Quite possibly. Like robbers, they should just stun patients with a blow to the head when they enter…. 🙂

        • xabier says:

          ‘What happened with your last case?’

          ‘Oh, the operation went very well….. but the bill killed him!’

          • I am afraid this is too often the case.

            I received an email in the last few days about a 44 year old who has cancer that has spread to several places in the brain and to the lungs. The email detailed the many surgeries and chemotherapy that were planned. Whatever for? This person will not possibly survive.

            • Fast Eddy says:

              If it were me — I would request a prescription for https://en.wikipedia.org/wiki/Fentanyl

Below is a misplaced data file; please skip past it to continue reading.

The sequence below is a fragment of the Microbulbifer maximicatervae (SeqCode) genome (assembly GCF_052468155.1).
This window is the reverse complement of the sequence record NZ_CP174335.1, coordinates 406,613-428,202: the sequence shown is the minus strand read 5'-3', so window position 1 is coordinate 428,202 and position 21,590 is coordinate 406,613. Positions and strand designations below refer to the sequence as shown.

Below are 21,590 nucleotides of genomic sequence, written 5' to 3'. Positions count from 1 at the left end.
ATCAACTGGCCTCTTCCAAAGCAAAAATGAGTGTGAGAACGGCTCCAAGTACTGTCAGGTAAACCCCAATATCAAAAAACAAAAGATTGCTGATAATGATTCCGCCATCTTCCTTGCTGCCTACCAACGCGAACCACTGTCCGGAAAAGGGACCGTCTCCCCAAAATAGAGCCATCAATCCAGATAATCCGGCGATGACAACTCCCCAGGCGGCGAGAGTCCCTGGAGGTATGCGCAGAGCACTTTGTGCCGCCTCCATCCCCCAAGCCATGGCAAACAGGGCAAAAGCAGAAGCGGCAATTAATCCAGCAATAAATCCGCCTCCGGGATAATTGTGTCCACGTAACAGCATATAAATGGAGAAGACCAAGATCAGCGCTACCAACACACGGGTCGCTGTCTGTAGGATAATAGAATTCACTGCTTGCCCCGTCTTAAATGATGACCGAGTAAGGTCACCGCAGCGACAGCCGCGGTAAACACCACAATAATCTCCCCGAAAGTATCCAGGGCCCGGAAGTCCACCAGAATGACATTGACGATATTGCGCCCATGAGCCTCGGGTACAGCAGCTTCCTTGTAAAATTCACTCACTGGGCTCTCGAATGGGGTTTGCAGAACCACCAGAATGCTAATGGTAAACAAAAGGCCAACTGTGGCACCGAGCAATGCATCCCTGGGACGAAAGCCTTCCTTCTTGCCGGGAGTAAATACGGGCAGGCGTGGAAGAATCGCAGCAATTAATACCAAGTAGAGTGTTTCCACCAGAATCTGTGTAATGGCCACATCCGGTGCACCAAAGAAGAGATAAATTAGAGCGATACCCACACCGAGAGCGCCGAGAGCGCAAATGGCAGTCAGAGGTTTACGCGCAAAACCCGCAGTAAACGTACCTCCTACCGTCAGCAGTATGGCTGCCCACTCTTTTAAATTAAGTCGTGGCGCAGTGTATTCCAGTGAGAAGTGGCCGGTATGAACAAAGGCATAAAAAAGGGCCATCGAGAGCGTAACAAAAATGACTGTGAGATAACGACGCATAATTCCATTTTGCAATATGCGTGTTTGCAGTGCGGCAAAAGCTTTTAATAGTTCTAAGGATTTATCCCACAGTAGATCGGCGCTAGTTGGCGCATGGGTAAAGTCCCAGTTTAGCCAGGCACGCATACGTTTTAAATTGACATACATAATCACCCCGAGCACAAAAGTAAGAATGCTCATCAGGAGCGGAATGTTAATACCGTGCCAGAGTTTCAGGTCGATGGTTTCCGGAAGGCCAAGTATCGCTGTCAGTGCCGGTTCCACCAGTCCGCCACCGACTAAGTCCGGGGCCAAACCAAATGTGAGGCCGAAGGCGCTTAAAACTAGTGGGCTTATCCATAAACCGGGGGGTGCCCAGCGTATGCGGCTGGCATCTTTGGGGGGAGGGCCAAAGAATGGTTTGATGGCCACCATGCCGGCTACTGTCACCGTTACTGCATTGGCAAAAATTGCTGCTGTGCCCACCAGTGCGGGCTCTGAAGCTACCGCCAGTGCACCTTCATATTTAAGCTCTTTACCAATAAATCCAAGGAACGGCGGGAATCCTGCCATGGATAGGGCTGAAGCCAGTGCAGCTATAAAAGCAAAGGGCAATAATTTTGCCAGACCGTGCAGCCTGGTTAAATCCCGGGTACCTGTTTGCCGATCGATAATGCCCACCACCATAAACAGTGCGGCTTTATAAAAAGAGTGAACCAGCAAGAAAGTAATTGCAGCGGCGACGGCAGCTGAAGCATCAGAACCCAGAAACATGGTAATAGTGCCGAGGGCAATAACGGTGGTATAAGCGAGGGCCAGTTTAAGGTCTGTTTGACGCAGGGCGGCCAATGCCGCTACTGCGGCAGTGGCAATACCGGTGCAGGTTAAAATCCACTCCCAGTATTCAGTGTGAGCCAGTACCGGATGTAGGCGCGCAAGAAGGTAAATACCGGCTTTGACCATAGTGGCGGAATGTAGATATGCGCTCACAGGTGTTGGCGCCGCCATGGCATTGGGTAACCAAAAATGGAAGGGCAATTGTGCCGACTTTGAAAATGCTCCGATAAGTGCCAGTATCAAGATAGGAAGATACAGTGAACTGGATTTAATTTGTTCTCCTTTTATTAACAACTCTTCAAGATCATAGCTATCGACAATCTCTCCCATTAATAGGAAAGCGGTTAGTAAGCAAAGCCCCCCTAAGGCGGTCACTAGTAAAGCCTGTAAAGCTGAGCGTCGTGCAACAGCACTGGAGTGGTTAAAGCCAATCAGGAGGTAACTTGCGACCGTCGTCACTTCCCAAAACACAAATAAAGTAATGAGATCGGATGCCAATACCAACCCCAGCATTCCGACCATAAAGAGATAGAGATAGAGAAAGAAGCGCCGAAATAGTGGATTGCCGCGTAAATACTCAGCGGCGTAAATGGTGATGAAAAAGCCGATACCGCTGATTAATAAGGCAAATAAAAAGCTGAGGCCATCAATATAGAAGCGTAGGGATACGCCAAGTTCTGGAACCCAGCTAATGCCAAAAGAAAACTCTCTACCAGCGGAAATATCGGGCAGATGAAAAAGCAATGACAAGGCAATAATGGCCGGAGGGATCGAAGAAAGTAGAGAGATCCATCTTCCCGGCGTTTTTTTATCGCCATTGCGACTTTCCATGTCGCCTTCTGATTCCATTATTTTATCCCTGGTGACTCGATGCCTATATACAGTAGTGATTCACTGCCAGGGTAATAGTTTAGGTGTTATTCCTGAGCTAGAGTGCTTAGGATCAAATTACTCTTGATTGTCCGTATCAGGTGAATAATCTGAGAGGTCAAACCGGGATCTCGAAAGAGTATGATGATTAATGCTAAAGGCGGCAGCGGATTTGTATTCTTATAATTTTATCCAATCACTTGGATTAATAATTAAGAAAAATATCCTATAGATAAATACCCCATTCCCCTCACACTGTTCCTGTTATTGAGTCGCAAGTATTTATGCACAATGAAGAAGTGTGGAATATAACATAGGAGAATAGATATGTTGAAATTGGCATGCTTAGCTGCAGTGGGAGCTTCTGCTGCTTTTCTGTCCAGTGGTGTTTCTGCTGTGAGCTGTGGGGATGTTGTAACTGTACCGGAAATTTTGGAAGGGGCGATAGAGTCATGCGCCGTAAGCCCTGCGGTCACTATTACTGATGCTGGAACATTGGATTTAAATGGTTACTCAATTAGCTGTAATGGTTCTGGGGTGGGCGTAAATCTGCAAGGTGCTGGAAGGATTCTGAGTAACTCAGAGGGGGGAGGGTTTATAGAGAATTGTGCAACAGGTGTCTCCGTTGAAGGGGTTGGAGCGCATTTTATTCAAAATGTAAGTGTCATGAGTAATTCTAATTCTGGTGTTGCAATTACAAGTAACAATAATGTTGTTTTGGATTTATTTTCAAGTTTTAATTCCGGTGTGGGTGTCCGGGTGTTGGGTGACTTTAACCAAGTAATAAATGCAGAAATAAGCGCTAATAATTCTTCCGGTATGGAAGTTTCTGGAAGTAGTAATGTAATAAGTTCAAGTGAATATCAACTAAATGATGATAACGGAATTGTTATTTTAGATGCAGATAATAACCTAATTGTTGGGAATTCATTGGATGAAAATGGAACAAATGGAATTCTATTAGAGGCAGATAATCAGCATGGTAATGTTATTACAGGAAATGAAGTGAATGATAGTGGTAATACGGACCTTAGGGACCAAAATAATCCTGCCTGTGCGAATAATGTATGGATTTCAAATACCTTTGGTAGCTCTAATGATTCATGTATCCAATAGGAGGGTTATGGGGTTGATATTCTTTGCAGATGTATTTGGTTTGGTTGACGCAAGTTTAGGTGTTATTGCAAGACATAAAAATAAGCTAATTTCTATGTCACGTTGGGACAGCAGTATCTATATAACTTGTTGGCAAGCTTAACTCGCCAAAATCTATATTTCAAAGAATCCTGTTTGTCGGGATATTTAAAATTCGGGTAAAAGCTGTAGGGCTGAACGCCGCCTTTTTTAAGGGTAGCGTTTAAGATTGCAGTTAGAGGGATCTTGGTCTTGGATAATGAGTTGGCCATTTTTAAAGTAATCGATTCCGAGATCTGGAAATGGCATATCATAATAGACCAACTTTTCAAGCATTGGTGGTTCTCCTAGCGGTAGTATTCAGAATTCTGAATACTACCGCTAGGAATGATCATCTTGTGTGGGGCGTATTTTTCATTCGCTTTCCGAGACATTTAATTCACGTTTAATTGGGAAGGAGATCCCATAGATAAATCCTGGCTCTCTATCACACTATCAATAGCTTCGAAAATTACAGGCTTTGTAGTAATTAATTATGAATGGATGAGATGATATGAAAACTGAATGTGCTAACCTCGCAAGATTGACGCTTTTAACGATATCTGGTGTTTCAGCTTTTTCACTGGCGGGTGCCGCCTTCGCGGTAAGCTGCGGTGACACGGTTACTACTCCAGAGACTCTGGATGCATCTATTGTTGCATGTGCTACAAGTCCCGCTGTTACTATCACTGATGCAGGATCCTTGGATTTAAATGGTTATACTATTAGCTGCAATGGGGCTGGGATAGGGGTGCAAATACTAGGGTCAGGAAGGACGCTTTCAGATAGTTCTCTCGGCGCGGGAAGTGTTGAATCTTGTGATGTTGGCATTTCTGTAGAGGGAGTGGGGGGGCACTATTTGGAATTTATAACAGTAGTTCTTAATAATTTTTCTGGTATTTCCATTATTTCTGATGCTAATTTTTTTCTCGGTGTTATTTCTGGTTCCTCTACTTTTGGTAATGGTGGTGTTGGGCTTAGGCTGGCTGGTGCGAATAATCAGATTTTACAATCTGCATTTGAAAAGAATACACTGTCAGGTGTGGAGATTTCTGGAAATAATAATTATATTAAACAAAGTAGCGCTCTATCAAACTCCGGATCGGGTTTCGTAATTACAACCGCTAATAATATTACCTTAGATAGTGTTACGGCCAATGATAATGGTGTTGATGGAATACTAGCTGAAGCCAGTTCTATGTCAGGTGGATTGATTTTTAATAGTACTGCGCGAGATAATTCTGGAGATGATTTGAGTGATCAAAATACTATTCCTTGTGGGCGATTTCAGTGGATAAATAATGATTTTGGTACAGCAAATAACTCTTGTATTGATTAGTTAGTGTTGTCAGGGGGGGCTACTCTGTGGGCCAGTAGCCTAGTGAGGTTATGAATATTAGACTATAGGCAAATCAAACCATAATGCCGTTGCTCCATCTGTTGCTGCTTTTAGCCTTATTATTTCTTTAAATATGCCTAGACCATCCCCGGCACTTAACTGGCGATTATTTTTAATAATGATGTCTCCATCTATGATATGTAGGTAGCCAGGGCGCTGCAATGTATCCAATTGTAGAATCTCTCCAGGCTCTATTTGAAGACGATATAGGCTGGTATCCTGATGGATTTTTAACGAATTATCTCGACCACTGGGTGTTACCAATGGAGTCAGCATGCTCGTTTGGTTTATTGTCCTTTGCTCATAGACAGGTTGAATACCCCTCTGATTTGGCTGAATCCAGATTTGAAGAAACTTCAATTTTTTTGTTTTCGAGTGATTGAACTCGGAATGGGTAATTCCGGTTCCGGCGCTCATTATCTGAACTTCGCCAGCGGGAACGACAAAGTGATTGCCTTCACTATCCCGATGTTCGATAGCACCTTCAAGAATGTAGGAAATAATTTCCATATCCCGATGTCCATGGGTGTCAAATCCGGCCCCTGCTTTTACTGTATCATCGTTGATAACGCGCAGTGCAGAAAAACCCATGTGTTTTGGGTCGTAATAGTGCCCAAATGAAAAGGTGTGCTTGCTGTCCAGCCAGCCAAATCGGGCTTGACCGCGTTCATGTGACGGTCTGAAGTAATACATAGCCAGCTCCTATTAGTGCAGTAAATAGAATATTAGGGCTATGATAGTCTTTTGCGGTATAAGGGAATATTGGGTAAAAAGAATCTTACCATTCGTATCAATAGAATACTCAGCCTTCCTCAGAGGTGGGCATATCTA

I would buy two very good bottles of red wine …. and as I poured the last chalice…. I would grab a handful of these pills… and get ready for The Darkness.

            • I do not know how all of this will turn out. God may have a plan in it that we are not aware of.

            • Fast Eddy says:

              I am not counting on it… but that would be pleasant.

              I wonder if I would get to choose a benefits package….

              I would lean towards the Islamic Package — I don’t mind to train up the virgins… or perhaps there would be ‘how to’ videos available?

              The Satanic Package also has appeal… apparently it’s 24/7 clubbing with unlimited drugs (with no side effects) and willing very fit babes on tap…. my tortured soul would soon adapt….

              Bring on the end of BAU — I am ready!